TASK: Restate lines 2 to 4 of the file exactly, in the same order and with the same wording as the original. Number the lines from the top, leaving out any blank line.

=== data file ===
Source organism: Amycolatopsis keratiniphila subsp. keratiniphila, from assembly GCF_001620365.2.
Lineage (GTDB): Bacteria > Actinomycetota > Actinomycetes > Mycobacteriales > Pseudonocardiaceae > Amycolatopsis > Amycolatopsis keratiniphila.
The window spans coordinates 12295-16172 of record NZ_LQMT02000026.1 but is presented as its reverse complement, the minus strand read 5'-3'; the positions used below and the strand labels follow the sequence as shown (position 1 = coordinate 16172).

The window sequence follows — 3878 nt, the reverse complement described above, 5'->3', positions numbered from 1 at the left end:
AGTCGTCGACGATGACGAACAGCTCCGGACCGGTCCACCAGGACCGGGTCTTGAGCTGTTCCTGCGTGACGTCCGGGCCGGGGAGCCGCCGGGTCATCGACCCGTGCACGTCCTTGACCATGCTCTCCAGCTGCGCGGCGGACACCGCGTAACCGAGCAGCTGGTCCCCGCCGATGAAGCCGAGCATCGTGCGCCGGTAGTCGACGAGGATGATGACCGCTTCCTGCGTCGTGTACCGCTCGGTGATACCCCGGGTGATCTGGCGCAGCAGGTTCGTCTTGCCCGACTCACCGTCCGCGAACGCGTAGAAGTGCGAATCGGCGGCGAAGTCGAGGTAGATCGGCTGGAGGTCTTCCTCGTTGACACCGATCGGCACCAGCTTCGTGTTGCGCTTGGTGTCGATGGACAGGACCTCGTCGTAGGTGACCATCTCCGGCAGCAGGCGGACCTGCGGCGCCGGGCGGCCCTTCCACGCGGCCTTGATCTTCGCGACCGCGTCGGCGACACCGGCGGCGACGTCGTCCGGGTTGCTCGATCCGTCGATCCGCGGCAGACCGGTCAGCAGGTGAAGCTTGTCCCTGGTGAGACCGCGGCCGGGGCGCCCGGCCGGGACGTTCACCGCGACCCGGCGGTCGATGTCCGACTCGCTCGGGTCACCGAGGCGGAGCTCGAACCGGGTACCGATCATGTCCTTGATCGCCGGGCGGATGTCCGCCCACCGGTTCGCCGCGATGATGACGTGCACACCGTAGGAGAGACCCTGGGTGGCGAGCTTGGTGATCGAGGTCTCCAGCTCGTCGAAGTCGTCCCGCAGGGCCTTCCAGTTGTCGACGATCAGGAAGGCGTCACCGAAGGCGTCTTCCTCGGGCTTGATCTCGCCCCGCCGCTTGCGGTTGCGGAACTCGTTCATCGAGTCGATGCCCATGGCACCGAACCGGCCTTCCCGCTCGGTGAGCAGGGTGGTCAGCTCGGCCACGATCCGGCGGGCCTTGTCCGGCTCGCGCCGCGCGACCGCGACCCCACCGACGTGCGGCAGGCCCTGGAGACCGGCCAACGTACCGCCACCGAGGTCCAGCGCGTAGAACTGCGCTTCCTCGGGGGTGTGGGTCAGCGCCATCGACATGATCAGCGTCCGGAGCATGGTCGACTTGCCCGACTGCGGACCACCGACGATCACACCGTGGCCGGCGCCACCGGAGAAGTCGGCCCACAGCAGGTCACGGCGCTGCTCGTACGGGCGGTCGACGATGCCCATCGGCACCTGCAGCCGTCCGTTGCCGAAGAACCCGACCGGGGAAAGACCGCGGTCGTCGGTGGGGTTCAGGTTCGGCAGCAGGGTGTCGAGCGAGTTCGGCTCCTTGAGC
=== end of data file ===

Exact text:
Lineage (GTDB): Bacteria > Actinomycetota > Actinomycetes > Mycobacteriales > Pseudonocardiaceae > Amycolatopsis > Amycolatopsis keratiniphila.
The window spans coordinates 12295-16172 of record NZ_LQMT02000026.1 but is presented as its reverse complement, the minus strand read 5'-3'; the positions used below and the strand labels follow the sequence as shown (position 1 = coordinate 16172).

The window sequence follows — 3878 nt, the reverse complement described above, 5'->3', positions numbered from 1 at the left end: